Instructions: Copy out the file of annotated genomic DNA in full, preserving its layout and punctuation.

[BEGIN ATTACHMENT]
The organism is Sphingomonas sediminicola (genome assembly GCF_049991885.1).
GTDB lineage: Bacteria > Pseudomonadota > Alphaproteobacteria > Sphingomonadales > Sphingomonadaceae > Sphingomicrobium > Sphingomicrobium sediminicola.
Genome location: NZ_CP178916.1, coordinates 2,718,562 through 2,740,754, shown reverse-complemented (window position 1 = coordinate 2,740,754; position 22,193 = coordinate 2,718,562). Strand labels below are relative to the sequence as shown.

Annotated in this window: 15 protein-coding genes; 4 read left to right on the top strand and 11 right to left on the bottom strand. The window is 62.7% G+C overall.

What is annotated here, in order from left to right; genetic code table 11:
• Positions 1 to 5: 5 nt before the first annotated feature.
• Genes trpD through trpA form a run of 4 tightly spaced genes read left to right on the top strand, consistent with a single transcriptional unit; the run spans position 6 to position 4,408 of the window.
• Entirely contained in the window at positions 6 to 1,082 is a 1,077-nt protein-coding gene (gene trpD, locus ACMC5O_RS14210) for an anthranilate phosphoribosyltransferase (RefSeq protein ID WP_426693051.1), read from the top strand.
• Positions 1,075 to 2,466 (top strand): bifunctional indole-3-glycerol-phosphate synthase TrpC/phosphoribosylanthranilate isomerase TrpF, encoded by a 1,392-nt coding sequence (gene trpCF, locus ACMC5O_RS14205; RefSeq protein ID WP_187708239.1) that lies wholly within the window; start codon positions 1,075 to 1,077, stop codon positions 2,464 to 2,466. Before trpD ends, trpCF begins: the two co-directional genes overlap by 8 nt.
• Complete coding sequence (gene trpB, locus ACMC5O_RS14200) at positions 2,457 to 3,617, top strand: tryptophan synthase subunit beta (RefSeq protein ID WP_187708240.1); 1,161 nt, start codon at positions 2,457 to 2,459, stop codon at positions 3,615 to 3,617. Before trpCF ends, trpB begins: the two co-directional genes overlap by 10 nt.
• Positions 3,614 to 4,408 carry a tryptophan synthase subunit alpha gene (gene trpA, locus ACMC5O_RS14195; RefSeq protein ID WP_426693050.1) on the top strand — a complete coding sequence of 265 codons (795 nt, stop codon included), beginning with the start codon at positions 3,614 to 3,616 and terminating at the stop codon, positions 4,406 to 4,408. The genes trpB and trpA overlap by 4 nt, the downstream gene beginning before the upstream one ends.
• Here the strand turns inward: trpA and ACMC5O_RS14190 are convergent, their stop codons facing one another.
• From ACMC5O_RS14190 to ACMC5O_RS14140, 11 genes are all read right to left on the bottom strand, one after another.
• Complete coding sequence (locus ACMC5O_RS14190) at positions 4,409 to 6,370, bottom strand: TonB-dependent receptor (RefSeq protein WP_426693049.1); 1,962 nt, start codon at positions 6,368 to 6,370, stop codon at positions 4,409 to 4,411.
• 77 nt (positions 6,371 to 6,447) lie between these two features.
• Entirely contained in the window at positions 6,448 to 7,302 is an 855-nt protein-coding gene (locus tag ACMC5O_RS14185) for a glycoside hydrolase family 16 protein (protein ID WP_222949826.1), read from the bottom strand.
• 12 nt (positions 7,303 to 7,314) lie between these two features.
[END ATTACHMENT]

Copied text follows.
The organism is Sphingomonas sediminicola (genome assembly GCF_049991885.1).
GTDB lineage: Bacteria > Pseudomonadota > Alphaproteobacteria > Sphingomonadales > Sphingomonadaceae > Sphingomicrobium > Sphingomicrobium sediminicola.
Genome location: NZ_CP178916.1, coordinates 2,718,562 through 2,740,754, shown reverse-complemented (window position 1 = coordinate 2,740,754; position 22,193 = coordinate 2,718,562). Strand labels below are relative to the sequence as shown.

Annotated in this window: 15 protein-coding genes; 4 read left to right on the top strand and 11 right to left on the bottom strand. The window is 62.7% G+C overall.

What is annotated here, in order from left to right; genetic code table 11:
• Positions 1 to 5: 5 nt before the first annotated feature.
• Genes trpD through trpA form a run of 4 tightly spaced genes read left to right on the top strand, consistent with a single transcriptional unit; the run spans position 6 to position 4,408 of the window.
• Entirely contained in the window at positions 6 to 1,082 is a 1,077-nt protein-coding gene (gene trpD, locus ACMC5O_RS14210) for an anthranilate phosphoribosyltransferase (RefSeq protein ID WP_426693051.1), read from the top strand.
• Positions 1,075 to 2,466 (top strand): bifunctional indole-3-glycerol-phosphate synthase TrpC/phosphoribosylanthranilate isomerase TrpF, encoded by a 1,392-nt coding sequence (gene trpCF, locus ACMC5O_RS14205; RefSeq protein ID WP_187708239.1) that lies wholly within the window; start codon positions 1,075 to 1,077, stop codon positions 2,464 to 2,466. Before trpD ends, trpCF begins: the two co-directional genes overlap by 8 nt.
• Complete coding sequence (gene trpB, locus ACMC5O_RS14200) at positions 2,457 to 3,617, top strand: tryptophan synthase subunit beta (RefSeq protein ID WP_187708240.1); 1,161 nt, start codon at positions 2,457 to 2,459, stop codon at positions 3,615 to 3,617. Before trpCF ends, trpB begins: the two co-directional genes overlap by 10 nt.
• Positions 3,614 to 4,408 carry a tryptophan synthase subunit alpha gene (gene trpA, locus ACMC5O_RS14195; RefSeq protein ID WP_426693050.1) on the top strand — a complete coding sequence of 265 codons (795 nt, stop codon included), beginning with the start codon at positions 3,614 to 3,616 and terminating at the stop codon, positions 4,406 to 4,408. The genes trpB and trpA overlap by 4 nt, the downstream gene beginning before the upstream one ends.
• Here the strand turns inward: trpA and ACMC5O_RS14190 are convergent, their stop codons facing one another.
• From ACMC5O_RS14190 to ACMC5O_RS14140, 11 genes are all read right to left on the bottom strand, one after another.
• Complete coding sequence (locus ACMC5O_RS14190) at positions 4,409 to 6,370, bottom strand: TonB-dependent receptor (RefSeq protein WP_426693049.1); 1,962 nt, start codon at positions 6,368 to 6,370, stop codon at positions 4,409 to 4,411.
• 77 nt (positions 6,371 to 6,447) lie between these two features.
• Entirely contained in the window at positions 6,448 to 7,302 is an 855-nt protein-coding gene (locus tag ACMC5O_RS14185) for a glycoside hydrolase family 16 protein (protein ID WP_222949826.1), read from the bottom strand.
• 12 nt (positions 7,303 to 7,314) lie between these two features.